Draai Laag Brewing Preps to Open Outdoor Biergarten

Published On July 8, 2015 | By Hannah Gloeckl | Food & Drink

Photo Creds: Draai Laag Brewing

With a motto like “Wild by Design,” it’s no surprise that Draai Laag Brewing Company is taking its operation outdoors; this weekend, the brewery will officially open their new Biergarten in Millvale.

Biergartens, or beer gardens, are traditionally defined as an open-air space where brews are served, and the new Draai Laag Biergarten will expand upon that concept even further. The owners also hope to encourage and increase greener methods and activities in their Millvale community.

Inspired by the small and hidden village breweries found across Europe (especially in Belgium), Draai Laag strives to employ old world methods in order to produce creative brews. Currently, they hand-bottle and serve 13 year-round beers at the brewery’s local taproom in Millvale, the Saints and Turncoats Public House.

Though Saints and Turncoats exclusively serves beverages, they also promote local eateries in Millvale–catering is provided by Black Shepherd Farms every Friday during the summer, and various food trucks post up onsite on Thursdays and Saturdays.

The Biergarten will join Saints and Turncoats during the weekend by exclusively serving beverages and promoting local food in Millvale. Customers are encouraged to bring their own food from local eateries and restaurants, or grab a bite from the variety of vendors invited by Draai Laag.

We got the chance to speak to the minds behind Draai Laag about the installation of the new Biergarten; check out our conversation with founder Dennis Hock below:

NakYouOut: With the Saints and Turncoats Public House already acting as the brewery’s taproom, what motivated the choice to build the Biergarten?

Dennis: First, we’re a Belgian- and French-inspired brewery. When I went overseas during the war, I spent time in Europe away from tours to get inspired. The biergartens in Europe are often indiginous, garden pulling, outside spaces that allow people to gather as a collective community. They’re a great place to relax in fresh air and have a conversation. I grew up in Millvale, and when I returned, I realized that there really aren’t any outside spaces like this. So I thought [a biergarten] would be the perfect way to invite a European feel into our atmosphere, and further our current endeavor, which is to create a green space outside of the concrete area. Millvale’s got a great local vibe, and small shops are coming back with a vengeance. We’re striving to provide a communal, green space in a more urban area, and we hope we’ll inspire others to do the same.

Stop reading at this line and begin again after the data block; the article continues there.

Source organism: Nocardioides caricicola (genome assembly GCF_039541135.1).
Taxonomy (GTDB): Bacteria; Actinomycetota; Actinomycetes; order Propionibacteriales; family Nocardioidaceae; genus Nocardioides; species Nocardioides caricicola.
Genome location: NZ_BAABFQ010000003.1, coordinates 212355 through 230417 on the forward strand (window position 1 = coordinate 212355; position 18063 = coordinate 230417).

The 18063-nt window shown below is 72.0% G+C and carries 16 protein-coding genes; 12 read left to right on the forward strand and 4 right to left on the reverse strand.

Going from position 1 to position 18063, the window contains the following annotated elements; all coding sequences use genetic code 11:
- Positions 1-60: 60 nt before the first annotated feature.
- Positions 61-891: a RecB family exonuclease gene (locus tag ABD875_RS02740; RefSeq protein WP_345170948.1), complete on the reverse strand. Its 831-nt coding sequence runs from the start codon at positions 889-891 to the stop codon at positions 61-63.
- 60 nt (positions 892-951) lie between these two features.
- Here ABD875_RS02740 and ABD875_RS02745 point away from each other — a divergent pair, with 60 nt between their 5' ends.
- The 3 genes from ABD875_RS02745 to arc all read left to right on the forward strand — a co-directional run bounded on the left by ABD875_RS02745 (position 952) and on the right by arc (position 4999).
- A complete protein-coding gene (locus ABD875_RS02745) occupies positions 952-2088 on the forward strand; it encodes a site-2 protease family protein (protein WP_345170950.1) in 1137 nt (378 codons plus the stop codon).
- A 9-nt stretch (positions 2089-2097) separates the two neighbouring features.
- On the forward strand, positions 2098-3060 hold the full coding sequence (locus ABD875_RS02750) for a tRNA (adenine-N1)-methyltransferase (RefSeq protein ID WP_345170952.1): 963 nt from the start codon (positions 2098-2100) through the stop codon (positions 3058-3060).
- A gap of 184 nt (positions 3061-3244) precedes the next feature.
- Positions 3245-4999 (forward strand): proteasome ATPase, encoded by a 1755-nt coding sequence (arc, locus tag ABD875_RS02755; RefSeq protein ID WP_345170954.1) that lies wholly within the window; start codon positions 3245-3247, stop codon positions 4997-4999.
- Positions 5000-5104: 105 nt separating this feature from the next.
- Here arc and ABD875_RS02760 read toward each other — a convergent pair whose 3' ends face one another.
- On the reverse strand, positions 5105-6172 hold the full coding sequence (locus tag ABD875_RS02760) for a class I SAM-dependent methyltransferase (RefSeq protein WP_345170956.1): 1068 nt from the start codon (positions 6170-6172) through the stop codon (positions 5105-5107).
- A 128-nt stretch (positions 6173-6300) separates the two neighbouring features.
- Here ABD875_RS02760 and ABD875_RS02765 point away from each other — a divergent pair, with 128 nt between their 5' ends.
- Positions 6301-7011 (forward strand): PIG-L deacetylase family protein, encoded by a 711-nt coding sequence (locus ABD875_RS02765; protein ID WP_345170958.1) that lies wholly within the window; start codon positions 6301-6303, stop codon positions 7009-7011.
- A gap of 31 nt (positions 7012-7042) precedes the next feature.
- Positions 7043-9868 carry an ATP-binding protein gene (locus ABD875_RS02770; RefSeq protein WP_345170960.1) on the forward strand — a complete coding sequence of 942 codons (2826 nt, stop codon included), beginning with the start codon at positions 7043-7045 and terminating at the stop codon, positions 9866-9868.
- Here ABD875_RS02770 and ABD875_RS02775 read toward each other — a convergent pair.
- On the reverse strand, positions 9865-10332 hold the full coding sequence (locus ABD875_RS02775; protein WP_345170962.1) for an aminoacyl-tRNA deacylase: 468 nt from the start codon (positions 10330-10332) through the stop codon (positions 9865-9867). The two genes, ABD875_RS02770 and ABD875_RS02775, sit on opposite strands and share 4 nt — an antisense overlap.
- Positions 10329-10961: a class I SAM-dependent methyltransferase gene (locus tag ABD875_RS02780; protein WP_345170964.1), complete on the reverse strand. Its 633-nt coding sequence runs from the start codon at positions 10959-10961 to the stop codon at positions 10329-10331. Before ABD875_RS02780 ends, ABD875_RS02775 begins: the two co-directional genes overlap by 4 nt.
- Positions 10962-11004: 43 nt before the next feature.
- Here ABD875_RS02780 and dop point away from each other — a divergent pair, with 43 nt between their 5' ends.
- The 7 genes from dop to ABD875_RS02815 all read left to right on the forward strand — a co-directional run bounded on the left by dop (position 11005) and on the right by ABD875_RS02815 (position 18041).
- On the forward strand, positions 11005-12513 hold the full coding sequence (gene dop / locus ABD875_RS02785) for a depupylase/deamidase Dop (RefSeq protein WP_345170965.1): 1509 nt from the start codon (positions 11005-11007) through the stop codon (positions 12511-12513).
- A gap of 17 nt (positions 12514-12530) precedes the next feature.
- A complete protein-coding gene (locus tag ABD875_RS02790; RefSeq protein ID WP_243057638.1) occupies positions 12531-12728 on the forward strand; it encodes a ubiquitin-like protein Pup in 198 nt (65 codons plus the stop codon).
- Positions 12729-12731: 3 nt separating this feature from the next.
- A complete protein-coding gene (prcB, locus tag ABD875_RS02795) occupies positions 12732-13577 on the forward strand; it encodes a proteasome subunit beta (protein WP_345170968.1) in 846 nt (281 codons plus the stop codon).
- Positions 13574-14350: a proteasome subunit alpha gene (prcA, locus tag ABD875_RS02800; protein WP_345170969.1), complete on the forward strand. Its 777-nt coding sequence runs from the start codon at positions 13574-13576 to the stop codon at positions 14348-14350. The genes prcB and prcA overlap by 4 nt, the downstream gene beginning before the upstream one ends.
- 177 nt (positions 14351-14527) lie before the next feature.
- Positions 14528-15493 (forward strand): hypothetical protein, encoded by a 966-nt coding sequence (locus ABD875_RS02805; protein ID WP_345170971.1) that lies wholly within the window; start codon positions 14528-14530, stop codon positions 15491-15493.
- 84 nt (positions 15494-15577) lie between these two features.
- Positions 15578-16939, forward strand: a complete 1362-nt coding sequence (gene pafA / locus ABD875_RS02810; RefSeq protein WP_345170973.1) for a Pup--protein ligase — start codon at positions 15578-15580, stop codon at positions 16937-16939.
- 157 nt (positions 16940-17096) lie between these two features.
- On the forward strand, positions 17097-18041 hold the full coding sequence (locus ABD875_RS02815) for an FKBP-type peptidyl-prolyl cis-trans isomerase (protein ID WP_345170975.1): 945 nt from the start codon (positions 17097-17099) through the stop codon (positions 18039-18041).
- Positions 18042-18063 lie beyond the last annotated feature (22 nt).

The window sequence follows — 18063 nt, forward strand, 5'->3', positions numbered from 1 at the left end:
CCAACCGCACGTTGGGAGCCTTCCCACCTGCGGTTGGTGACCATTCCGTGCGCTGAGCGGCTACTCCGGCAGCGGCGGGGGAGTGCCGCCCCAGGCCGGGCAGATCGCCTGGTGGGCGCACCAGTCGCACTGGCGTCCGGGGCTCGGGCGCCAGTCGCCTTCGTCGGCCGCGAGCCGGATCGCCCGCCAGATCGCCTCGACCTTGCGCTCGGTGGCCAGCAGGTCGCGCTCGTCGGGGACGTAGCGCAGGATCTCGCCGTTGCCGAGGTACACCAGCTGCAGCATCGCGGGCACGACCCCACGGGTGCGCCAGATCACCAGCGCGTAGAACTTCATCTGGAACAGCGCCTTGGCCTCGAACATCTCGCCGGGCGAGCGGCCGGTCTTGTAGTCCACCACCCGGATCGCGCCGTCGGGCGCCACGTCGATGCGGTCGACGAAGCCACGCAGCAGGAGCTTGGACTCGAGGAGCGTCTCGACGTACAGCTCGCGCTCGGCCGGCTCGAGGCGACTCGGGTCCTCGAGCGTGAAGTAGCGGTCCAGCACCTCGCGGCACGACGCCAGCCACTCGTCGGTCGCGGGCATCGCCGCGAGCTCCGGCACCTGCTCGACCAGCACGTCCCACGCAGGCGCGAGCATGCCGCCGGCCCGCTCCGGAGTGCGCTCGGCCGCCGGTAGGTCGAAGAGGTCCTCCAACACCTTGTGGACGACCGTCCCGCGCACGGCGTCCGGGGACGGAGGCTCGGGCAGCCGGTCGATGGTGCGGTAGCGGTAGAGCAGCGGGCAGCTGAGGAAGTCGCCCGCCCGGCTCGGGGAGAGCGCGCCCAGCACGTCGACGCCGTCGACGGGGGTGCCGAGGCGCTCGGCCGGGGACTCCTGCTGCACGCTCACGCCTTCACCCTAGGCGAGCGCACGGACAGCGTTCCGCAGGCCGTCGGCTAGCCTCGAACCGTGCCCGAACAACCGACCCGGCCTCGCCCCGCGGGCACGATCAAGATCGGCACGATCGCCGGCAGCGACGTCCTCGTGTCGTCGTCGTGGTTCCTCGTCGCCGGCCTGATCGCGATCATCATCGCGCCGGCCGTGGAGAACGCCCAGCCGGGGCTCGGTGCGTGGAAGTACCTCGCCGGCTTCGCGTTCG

NYO: As Draai Laag prepares to open the Biergarten, are you looking towards more future expansions?

DH: Currently, our manufacturing facility is being finished up. We decided to move our basis to another location because wild and sour beer is our specialty, and we utilize sdraai5pontaneous fermentation to brew our beer. Currently, Draai Laag is one of only eight brews in the country that employs the spontaneous fermentation method. The process requires a lot of barrel storage to brew – lids are left off the tanks and wild, indiginous, airborne strains of yeast must land in the beer to start the [fermentation] process. There’s much prep work involved with the process, too, which also requires quite a bit of space. We must build up the environmental conditions, prep the environment for genetic mutations to take place, etc. In regards to our interior, we eventually want to remodel and give the space a more artistic feel – intimate, quaint, and small. We applied for a grant to update interiors in the taproom this fall, and hope to transform it into more of a green space. As community members, we also took the initiative to outsource our own possible grants and funding to assist in making Millvale a greener space overall.

NYO: Can you tell us a little more about the spontaneous fermentation process? How do your brews and their characteristics typically differ from, say, a typical approach to beer making? 

DH: Genetic mutation is a complex process – it takes over a year for the first mutation to occur. Currently, we’ve discovered three different strains of yeast unknown to science and brews everywhere. Our Wild Angel strain was our first strain ever collected, and it’s been incorporated into three beers already. With yeast harvesting, biogeography assessments, and a strong agricultural area, brewers have a good chance of discovering something new and furthering science. All of our brews have an alcohol content of 7% and above, with multiple strains of yeast, and constituent parts of honey cider and beer. The concentrated smells inside of the beverage (fruit, citrus, etc.) are the by-products of the yeast.

draai4NYO: Are there any new brews customers can expect to celebrate at the opening of the Biergarten?
DH: For now, we’ll just have our current seasonal beers available – we’d like to introduce what we do to new guests who may be unfamiliar with our process and product. However, Draai Laag has up to seven beers in final stages, and they’ll be launching in succession from the end of 2015 to early 2016.

Celebrate the grand opening weekend of the Draai Laag Biergarten July 9-11 with various vendors scheduled to cater each night, including the Pittsburgh Smokehouse on July 9 from 5-10:30PM; The Burgh Bites Cart and Black Shepherd Farms on July 10 from 5-10:30PM; and Berlin Street Food and Butcher on Butler July 11 from 3-10:30 PM.

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